Verse 27: “Due” is the operative word. This refers to what is owed, whether something purchased, work hired, or payment promised. Moses’ Law required this: “’You shall not cheat your neighbor, nor rob him. The wages of him who is hired shall not remain with you all night until morning” (Leviticus 19:13; Deuteronomy 24:14-15). The wisdom of Solomon required this: “When you make a vow to God, do not delay to pay it; For He has no pleasure in fools. Pay what you have vowed- Better not to vow than to vow and not pay. Do not let your mouth cause your flesh to sin, nor say before the messenger of God that it was an error. Why should God be angry at your excuse and destroy the work of your hands?” (Ecclesiastes 5:4-6). First Century Jews had long since lost this practice: “Indeed the wages of the laborers who mowed your fields, which you kept back by fraud, cry out; and the cries of the reapers have reached the ears of the Lord of Sabaoth” (James 5:4). It is not wrong to buy on credit, but it is wrong to not pay when you can and should!

Verse 28: Delaying promised assistance to one’s neighbor is an evil exercise that  frustrates mercy. “But whoever has this world’s goods, and sees his brother in need, and shuts up his heart from him, how does the love of God abide in him?” (1 John 3:17).

Verse 29: It’s bad enough to frustrate mercy to a neighbor in need, but to “devise evil” takes this to a newer, lower level of indecency! The word “neighbor” literally describes the ones closer to us than the rest of the world, and they probably have chosen our “safety” for neighborhood. This is a main missing ingredient in “the hood,” for neighbors should be able to rely upon each other for “safety” when police cannot always be there. “Neighborhood Watches” should be the order of the day everywhere.

Verse 30: In our litigious society, this must be re-instated! It is easy to ignore this rule of “neighborliness” when TV commercials are creating band wagonloads of people wanting to “sue” someone for something. Lawsuits should be limited to “harm done,” not in order to establish some “harm done!”

Verses 31-35: How to NOT Get “Suckered Into the Wrong Crowd!”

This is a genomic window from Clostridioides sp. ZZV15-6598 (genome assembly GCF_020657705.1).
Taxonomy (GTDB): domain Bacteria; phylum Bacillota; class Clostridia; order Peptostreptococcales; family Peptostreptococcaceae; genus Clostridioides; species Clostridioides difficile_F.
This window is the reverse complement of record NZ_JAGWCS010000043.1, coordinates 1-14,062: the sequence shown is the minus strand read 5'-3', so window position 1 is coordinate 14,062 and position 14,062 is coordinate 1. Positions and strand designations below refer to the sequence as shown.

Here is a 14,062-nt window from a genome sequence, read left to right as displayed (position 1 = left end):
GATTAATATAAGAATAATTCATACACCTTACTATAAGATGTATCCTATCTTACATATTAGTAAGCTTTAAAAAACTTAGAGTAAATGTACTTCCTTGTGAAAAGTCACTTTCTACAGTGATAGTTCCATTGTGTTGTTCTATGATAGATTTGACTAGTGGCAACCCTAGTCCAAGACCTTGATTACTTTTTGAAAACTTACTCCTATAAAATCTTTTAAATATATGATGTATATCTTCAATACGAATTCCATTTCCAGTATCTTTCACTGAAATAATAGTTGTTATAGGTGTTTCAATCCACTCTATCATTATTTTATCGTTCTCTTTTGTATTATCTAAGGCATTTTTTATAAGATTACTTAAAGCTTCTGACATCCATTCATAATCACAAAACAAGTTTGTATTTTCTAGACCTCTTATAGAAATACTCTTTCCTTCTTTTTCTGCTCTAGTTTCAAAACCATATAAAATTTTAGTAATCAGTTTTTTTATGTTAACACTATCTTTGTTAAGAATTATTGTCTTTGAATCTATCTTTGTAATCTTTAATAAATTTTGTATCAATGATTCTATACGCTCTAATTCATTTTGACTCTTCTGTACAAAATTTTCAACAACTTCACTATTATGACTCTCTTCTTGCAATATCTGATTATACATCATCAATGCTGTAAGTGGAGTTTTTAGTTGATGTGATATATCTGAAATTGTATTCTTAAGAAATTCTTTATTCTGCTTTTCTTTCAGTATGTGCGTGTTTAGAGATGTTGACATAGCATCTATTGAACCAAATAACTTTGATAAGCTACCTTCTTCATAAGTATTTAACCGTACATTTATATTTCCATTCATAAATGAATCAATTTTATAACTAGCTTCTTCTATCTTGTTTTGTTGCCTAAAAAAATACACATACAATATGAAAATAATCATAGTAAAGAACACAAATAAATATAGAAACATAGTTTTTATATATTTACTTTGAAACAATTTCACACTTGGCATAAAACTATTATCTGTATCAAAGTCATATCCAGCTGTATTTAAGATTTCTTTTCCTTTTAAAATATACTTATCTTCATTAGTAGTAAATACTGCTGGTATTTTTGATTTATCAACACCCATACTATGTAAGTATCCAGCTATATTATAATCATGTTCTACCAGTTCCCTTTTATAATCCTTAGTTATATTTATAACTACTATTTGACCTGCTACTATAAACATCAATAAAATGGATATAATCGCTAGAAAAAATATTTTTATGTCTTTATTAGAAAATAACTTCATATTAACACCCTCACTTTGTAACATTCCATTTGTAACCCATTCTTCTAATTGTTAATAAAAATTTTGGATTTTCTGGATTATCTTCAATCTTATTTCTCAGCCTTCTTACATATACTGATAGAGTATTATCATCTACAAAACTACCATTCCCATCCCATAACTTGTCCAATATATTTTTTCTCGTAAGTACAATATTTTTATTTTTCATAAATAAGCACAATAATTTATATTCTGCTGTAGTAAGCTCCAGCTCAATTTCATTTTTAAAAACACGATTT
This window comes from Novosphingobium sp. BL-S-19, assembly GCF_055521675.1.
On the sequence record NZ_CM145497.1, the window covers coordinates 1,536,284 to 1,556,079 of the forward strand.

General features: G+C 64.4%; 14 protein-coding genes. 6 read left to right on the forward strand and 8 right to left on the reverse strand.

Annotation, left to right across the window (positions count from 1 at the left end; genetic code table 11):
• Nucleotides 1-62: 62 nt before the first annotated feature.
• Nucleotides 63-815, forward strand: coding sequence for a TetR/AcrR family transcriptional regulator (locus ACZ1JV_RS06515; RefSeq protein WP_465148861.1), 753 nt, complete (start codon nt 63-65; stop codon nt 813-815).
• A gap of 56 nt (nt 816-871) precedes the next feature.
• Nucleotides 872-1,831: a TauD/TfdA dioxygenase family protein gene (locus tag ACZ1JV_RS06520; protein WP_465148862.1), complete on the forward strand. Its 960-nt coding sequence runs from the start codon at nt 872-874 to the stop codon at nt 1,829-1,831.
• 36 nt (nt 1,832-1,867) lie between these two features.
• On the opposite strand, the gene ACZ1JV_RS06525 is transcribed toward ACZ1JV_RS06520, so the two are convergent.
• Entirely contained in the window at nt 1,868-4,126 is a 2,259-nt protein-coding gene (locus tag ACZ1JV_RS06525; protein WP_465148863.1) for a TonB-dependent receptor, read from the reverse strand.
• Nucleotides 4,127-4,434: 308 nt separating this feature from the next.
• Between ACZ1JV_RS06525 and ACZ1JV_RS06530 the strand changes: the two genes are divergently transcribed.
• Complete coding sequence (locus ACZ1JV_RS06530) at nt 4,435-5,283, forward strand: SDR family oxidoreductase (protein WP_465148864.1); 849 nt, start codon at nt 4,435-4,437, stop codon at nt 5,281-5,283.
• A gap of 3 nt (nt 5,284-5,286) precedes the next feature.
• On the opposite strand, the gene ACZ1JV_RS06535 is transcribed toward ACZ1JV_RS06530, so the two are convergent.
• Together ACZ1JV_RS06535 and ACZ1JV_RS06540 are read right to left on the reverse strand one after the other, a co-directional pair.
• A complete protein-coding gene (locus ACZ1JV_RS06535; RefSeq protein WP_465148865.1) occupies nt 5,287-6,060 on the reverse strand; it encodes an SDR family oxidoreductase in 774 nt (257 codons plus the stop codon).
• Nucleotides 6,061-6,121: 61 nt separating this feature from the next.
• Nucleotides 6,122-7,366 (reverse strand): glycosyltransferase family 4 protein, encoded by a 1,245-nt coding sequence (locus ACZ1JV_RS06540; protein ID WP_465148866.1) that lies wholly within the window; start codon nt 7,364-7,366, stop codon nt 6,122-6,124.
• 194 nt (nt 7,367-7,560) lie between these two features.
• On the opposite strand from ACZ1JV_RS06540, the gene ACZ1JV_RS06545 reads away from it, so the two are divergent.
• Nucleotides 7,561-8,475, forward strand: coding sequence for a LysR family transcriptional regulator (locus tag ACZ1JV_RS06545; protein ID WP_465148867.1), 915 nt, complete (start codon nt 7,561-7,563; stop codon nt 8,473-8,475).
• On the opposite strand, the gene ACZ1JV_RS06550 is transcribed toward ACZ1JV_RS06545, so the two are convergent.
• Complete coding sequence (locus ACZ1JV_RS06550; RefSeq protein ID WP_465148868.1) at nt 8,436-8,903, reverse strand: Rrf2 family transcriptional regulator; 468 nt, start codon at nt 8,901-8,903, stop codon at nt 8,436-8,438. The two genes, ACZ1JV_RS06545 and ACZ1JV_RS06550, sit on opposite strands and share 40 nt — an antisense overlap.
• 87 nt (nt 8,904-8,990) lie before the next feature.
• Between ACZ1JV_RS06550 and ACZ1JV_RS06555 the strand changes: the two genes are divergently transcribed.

Verses 31-32: Don’t envy them. “The oppressor” who sues for no other reason than greed and who “devises evil” against neighbors shows a tyrant stripe wide enough to be seen! He/she/they should not be “envied” (desire what they obtain) because what they are doing is “perverse” and an “abomination to the LORD.” This unyielding damnation on their “oppression” should show this as a wrong path for the righteous. We may not see that God meets with the righteous, not oppressors!

Verses 33-35: Accept God’s Awaiting Judgments. God curses the “house of the wicked,” but “blesses the home of the just,” that is, He will not bless those whose will is to be wicked, and He will bless those who seek to do right. Verse 34 is quoted in James 4:6 and 1 Peter 5:5 as: “God resists the proud, But gives grace to the humble” and in both passages this is a reason to “be humble.” Do not count “the legacy of fools” by their money, influence, power, glory, murders, conquests, but by their standing before Almighty God!

All Scriptures and comments are based upon the New King James Version, unless otherwise noted.

#bible-study, #cheating, #credit, #debt, #god, #neighbor, #neighborliness, #owing, #pay, #practical-lessons, #proverbs, #suing, #teaching, #wages, #wisdom

A Shattered Dream

My dream of being able to retire at 52 years of age, was shattered when the gas pipeline company with whom I was employed, laid off myself and 550 other employees in 1996. The cutoff date was twelve days before my 52nd birthday (they would have given me credit as if I were 55 years old).

So much for company loyalty to its employees.

#age, #credit, #cutoff, #date, #dream, #employed, #employee, #gas, #laid, #pipeline, #retire, #shattered

A good leader is a person who takes a li…

A good leader is a person who takes a little more than his share of the blame and a little less than his share of the credit.

John C. Maxwell, pastor, author, leadership expert

#blame, #credit, #leader, #person, #share

There are two kinds of people: those who…

There are two kinds of people: those who do the work and those who take the credit. Try to be in the first group; there is less competition there.

Indira Gandhi, Indian prime minister (1917-1984)

#competition, #credit, #first, #group, #kind, #people, #work